What follows is a brief history lesson of how the famous Goat came to be the official mascot of the United States Naval Academy and what our very own Bill was like in the early years.
Whatever Floats your Goat
Everyone knows goats make the best pets. Think about it. The year is 1890. You’re at sea. You’re short on food, so having a constant supply of milk, cheese and butter (in a time before refrigeration) helps get through the long days. Also, goats are known for their affable nature. Plus, they eat anything, so rather than needing to store special feed, sailors can use pet goats as walking garbage disposals. Goats make perfect shipmates and they have proven as such for naval officers throughout the ages.
The Legend of the First Goat (as a Coat) for USNA
Way back in the 19th Century, according to legend, officers aboard a Navy vessel grew fond of their pet goat, but unfortunately it fell ill and died at sea. Rather than arrange for a burial upon arrival at port, they decided to honor their beloved buck by saving its skin and having it mounted.
So, upon arrival, off they went. Two young naval officers, with the goat skin in tow, to find a taxidermist to honor their late caprine crony. As it turned out, the two ensigns decided to take a detour toward their alma mater and attend a football game. Who could blame them?
At halftime, one of the officers thought it would raise spirits if he took out the skin and romped up and down the sidelines wearing the coat of the late goat. Turns out his hunch was right, and his antics drummed up roars of laughter and frolic. Navy won that game, and the victory was attributed to the positive spirit of the late, revered goat.
El Cid Cements the Goat in Navy History
The next goat sighting at a USNA football game was in 1893. This time, alive and well. A live goat, by the name of El Cid (the Chief) was gifted by young naval officers aboard the US ship New York to the midshipmen for the fourth Army-Navy game. With the presence of El Cid, West Point was defeated by our Midshipmen and the goat found itself the official mascot of the USNA for centuries to come.
First Rivalry in the 20th Century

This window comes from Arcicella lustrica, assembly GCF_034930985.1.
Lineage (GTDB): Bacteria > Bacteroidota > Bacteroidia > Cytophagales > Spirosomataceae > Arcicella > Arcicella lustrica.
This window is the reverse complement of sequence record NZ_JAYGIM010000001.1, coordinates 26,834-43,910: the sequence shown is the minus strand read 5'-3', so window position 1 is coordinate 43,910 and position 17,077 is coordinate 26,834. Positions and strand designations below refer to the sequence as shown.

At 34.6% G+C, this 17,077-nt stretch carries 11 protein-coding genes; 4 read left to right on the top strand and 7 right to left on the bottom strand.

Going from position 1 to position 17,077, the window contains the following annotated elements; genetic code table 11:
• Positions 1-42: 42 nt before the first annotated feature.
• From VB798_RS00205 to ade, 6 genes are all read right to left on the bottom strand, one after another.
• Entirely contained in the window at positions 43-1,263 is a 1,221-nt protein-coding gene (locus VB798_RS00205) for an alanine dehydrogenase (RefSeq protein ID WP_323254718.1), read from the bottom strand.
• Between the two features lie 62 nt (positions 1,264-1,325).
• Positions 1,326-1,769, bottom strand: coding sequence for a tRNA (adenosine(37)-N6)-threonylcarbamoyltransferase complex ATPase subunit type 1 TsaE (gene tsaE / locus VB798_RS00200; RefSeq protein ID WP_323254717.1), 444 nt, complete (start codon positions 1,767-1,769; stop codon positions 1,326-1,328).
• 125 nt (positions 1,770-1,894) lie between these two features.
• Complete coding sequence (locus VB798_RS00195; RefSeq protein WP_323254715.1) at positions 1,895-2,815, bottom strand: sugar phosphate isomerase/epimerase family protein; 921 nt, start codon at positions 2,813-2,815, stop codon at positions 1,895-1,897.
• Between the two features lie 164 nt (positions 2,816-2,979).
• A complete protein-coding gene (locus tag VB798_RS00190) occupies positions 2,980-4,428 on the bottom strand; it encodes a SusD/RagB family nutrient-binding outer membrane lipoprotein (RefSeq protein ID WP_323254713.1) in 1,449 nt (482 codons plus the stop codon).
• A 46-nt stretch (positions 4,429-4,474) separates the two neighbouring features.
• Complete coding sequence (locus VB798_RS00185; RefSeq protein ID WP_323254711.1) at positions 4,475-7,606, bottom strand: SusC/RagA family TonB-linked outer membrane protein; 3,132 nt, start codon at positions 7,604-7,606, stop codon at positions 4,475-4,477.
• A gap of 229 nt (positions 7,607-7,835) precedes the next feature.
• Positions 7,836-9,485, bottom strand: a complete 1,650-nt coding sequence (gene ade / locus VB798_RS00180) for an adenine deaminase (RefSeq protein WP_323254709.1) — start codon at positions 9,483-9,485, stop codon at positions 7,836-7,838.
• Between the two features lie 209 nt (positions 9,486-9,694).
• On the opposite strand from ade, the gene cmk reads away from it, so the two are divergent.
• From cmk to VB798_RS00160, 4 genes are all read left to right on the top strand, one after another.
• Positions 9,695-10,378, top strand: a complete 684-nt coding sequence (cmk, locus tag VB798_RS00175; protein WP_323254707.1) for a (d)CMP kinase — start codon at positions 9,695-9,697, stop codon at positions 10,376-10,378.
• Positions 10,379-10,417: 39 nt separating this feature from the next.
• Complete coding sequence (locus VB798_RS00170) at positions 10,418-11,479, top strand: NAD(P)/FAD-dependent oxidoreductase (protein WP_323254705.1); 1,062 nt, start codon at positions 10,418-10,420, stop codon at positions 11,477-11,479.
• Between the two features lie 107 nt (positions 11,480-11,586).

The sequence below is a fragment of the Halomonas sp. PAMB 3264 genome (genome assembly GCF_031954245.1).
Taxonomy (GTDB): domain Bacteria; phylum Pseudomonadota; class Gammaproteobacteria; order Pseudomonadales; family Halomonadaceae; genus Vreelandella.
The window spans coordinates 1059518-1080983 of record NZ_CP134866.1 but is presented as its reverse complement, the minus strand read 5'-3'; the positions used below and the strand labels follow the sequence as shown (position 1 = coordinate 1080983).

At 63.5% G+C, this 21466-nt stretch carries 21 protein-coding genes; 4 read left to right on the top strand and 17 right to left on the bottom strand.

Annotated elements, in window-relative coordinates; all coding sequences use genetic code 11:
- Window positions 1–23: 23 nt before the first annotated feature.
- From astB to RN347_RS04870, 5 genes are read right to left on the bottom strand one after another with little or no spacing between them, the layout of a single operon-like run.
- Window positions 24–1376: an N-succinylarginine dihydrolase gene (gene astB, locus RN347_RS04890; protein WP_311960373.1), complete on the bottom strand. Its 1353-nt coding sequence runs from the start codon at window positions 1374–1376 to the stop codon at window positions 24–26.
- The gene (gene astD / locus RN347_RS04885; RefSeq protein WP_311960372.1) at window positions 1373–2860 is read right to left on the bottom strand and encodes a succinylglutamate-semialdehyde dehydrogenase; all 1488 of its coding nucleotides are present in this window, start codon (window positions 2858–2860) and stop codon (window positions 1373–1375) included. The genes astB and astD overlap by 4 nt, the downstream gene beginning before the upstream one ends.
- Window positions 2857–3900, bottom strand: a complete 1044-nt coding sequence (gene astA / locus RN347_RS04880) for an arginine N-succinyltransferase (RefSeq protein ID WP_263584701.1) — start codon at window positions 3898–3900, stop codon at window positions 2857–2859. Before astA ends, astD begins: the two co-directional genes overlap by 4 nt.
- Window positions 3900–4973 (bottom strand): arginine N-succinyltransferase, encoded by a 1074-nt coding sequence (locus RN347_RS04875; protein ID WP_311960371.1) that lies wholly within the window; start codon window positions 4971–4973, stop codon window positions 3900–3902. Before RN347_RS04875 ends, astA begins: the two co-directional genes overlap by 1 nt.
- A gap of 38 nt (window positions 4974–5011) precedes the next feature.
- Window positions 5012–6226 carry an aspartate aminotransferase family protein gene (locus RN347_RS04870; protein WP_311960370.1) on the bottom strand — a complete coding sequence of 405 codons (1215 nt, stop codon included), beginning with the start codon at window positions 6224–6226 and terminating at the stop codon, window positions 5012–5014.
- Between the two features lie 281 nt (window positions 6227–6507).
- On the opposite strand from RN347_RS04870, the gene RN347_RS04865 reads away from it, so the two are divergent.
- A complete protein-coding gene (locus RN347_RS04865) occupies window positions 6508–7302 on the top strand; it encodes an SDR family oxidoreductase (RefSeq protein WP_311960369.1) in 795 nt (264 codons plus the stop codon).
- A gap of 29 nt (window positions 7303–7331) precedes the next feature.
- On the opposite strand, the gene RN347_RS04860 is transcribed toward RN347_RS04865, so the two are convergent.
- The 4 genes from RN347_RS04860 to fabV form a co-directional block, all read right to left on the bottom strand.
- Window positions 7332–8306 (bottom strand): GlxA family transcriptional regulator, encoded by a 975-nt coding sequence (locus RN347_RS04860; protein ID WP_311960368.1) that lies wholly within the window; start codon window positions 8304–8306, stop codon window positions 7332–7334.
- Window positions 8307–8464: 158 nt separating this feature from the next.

The first Army-Navy game of the 1900s brought together the mule and the goat for the first time as official mascots in Philadelphia. This time, the goat, borrowed again from the US ship New York, wore a fine blanket with a gold “NAVY” embellishment on both sides. The mule was also decorated in Army attire and its message was “No Ships for Me” on one side and “I’m a bit of a kicker myself” on the other. Unfortunately for West Point, no mule gear would’ve helped them earn a victory. The Midshipmen won 11-7, and the victory was again partially attributed to the presence and prestige of the goat.
On the train ride back to the Naval Academy, the goat was led on a victory lap and did not leave the midshipmen until they reached Baltimore. It was then that the goat was dubbed the now celebrated name "Bill." The name was borrowed from a pet goat kept by Commander Colby M. Chester, Commandant of Midshipmen from 1891-1894.
Fast Facts about Early Bill the Goats
Bill II – had two cowardly cat companion mascots. Navy lost that year, and goat enthusiasts blame the joint attention on the cats.
Bill V – after four consecutive losses in 1905, this angora Bill from Princeton, NJ brought the Midshipmen a deadlocked 6-6 tie game.
"Three-to-Nothing Jack Dalton" – originally called Bill, he was named after the star player whose field goals helped Navy defeat Army 3-0 for two successive years.
Bill VI – after years of defeat, Navy ran an ad in an Annapolis newspaper looking for “the meanest and fiercest goat possible” to bring victory over Army. Bill VI was the one, and he brought one win to the midshipmen over West Pointers that year.
Bill VIII – with horns painted blue and gold, this goat went to New York for the Rivalry game. He was a large, white goat with a wicked eye. Given all the comforts a goat would need to ensure a win, he was given an entire hotel room filled with straw. Bill VIII returned to Annapolis with a victory that year and remained with Navy for several more seasons.
Top Billing for Years to Come
Bill the Goat is now an established household name in many Naval and military families and people enjoy the presence of a live goat at games, especially the Army-Navy games. USNA now ensures that two goats are ready to be designated the famed name of “Bill”.
The current Bill the Goats are Bill XXXVI and Bill XXXVII. Both attended the 2018 Army-Navy Football Game.
Get your very own Goat Gear by shopping here at Navyonline.com. Every cent of purchase proceeds goes back to supporting the Brigade of Midshipmen, and isn’t that what it’s all about?